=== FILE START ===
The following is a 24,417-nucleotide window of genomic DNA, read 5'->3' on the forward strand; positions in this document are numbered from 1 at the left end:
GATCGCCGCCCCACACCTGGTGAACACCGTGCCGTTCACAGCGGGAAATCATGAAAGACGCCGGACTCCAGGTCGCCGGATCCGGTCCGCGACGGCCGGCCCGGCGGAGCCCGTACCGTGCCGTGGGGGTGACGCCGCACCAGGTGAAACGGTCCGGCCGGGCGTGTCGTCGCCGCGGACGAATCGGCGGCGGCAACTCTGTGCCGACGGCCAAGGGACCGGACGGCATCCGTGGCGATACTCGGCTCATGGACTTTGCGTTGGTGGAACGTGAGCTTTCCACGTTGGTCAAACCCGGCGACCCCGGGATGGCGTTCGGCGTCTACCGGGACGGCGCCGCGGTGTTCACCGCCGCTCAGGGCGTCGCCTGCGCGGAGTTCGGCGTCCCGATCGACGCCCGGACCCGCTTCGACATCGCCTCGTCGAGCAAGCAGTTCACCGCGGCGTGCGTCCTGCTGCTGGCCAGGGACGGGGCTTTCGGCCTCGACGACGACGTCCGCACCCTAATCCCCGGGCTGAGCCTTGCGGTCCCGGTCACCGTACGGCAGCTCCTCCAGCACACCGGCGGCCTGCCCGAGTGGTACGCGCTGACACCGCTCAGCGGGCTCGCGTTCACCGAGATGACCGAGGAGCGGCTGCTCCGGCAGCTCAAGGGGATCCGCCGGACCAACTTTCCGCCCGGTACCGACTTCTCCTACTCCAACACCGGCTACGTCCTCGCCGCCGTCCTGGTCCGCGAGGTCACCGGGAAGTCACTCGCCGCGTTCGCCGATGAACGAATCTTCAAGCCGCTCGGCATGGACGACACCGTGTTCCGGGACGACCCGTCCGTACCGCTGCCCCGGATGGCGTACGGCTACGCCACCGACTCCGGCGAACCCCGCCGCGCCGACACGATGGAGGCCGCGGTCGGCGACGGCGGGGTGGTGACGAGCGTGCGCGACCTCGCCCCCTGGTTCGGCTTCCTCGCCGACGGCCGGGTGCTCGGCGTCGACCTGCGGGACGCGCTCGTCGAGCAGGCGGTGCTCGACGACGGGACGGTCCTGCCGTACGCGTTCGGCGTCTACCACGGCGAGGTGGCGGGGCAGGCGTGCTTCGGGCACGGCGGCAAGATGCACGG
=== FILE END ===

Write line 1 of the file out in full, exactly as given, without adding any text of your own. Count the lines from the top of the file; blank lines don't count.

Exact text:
The following is a 24,417-nucleotide window of genomic DNA, read 5'->3' on the forward strand; positions in this document are numbered from 1 at the left end: